Finally, negative punishment means removing a pleasant stimulus (taking away something good) to help decrease the likelihood of a behavior.  For example, when one of my boys was 7 years old and regressed to biting siblings when he was angry, we tried a few approaches to solve the problem.  We ultimately had to step things up by making the rule that if he bit someone, that person could choose any one of his Lego sets to play with for an entire week.  The next time he bit a sibling, we enacted the consequence; there were tears and complaints that the punishment was too harsh, but we felt that this was a very serious behavior that needed to be stopped.  No sibling should live in fear of being bitten in their safe home.  It tugged on my heartstrings to see him so upset, but guess how many times he has bitten a sibling since then…zero!  More examples of negative punishment are leaving a play date early for poor behavior, skipping dessert if you don’t eat dinner, or removing toys if you don’t clean up after playing.


So there you go, four more tools in your parenting toolbelt to help motivate your child’s behavior to align with your expectations.  Amazing parents use reinforcement throughout the day, every day.  Punishment should be used infrequently after first attempting other options.  In each of the examples above, we first talked with the kids about their behavior and the desired behavior, processed the emotions contributing to their behavior, and patiently waited for them to learn before implementing consequences.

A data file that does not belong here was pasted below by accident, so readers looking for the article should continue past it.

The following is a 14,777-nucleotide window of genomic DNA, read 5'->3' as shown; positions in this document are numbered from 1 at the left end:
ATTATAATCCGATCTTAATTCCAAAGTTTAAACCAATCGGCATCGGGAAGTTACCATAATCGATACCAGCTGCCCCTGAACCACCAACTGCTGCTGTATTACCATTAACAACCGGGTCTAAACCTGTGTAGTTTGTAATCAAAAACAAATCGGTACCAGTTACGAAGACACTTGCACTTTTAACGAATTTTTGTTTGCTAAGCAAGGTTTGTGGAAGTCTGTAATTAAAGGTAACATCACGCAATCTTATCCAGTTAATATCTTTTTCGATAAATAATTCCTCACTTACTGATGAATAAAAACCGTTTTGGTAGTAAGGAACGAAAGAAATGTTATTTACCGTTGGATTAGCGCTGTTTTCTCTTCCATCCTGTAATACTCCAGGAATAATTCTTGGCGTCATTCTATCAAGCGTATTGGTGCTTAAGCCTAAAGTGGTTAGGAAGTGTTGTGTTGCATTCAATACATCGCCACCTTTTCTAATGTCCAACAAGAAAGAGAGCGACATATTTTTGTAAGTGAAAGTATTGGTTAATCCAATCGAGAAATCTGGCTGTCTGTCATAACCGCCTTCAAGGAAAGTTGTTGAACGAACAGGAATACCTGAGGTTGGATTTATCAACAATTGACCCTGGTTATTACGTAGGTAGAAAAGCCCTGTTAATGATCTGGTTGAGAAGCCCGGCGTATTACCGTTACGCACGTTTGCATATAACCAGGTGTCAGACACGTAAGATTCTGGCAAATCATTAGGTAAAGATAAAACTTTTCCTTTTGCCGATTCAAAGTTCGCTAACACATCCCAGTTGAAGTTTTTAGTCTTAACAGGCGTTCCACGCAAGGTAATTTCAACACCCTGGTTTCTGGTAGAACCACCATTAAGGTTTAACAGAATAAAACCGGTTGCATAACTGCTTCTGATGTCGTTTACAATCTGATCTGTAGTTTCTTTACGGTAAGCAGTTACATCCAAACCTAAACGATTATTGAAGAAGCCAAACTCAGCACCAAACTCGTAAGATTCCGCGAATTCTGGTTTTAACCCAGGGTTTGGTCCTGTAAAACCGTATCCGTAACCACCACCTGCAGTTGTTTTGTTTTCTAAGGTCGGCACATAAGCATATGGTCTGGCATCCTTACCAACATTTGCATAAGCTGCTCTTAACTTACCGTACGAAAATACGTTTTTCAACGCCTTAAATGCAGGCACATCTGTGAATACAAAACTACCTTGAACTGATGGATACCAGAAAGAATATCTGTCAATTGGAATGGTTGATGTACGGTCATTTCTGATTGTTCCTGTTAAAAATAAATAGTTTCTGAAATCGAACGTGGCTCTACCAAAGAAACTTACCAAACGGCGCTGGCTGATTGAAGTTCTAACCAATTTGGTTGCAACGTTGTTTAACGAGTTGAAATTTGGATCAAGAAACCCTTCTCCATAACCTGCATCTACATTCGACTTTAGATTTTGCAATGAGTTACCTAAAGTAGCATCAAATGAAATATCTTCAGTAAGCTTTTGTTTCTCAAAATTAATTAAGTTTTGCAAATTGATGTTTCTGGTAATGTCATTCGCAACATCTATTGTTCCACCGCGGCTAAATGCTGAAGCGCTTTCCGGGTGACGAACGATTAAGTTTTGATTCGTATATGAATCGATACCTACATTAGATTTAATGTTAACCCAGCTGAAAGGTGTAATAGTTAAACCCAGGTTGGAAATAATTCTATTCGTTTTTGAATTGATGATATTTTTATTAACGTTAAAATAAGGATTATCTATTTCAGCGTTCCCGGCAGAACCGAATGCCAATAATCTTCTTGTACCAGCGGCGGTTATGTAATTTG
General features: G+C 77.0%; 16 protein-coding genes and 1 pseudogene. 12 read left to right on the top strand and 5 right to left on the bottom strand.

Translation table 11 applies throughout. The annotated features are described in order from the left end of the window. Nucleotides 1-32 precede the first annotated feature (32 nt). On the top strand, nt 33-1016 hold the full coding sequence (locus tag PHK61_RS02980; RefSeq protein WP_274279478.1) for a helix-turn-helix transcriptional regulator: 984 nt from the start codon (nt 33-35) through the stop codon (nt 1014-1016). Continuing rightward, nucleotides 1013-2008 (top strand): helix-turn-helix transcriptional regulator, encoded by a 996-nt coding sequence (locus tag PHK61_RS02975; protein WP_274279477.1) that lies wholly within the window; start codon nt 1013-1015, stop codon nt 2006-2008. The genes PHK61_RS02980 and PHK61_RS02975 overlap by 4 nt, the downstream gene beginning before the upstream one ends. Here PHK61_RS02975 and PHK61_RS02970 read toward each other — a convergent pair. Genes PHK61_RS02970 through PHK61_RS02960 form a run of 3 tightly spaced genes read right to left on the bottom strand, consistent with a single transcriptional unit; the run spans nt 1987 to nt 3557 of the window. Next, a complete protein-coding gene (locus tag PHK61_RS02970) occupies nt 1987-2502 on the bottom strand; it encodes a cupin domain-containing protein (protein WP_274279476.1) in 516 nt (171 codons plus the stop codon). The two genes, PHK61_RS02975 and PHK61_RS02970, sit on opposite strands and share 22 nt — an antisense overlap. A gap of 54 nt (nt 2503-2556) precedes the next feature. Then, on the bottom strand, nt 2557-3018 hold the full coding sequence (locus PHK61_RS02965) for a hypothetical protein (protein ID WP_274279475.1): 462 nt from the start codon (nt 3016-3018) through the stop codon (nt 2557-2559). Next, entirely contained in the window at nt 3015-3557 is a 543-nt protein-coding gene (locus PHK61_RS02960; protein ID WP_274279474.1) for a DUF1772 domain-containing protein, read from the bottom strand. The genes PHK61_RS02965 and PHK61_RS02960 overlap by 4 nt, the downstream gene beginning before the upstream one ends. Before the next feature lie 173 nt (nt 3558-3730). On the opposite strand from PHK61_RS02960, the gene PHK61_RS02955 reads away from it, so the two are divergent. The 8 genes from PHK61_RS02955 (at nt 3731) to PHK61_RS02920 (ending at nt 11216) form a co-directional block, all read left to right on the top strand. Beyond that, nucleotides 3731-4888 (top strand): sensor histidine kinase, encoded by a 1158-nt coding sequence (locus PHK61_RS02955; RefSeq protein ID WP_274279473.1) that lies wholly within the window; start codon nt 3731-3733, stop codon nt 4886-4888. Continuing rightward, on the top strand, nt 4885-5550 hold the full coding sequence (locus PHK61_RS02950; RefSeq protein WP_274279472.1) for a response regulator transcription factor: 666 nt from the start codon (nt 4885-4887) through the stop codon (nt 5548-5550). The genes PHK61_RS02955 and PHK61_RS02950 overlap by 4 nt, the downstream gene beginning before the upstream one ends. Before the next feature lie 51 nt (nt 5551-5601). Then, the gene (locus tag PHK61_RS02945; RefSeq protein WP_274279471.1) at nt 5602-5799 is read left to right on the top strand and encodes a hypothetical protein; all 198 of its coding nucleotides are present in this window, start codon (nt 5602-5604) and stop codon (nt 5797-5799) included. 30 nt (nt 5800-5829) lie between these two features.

Parenting can be very frustrating at times, and even amazing parents sometimes lose their cool and yell at their children, but your goal should be to avoid that form of positive punishment.  I’ll dedicate a future post to data related to physical punishment; for today, please know that physical punishment, such as spanking, should never be used.  There are many better options for helping your child learn appropriate behavior that foster a positive long-term parent-child relationship.  Now that you understand these terms better, reflect on how you interacted with your children today and see if you can fit examples from your own life into these four categories.  If you’re heavy on the punishment side, make it your goal to focus on reinforcement tomorrow!  


Operant conditioning is part of the Consequences category in my 5 C’s parenting framework (see The 5 C's to Amazing Parenting).  To find more posts in this category, use the category search menu on the right of the screen.  Keep up the good work on your amazing parenting journey!


P.S. For more real-life examples of how to use positive reinforcement and practical tips to improve your day-to-day parenting experience, check out my free download, How to Make Dining Out With Your Children Enjoyable!


If you’re looking for some inspiration on easy-to-carry toys to keep your young ones entertained while you’re waiting for your meal to arrive, check out my Treasures - Dining Out page.  I have a whole category of products to help make your restaurant experience more enjoyable.



Amazing parenting is not about always saying
and doing the right thing and raising perfect children.  It’s about becoming intentional in your parenting and proactive in learning skills to help you parent more effectively in a way that fits best for your unique parent-child dynamics.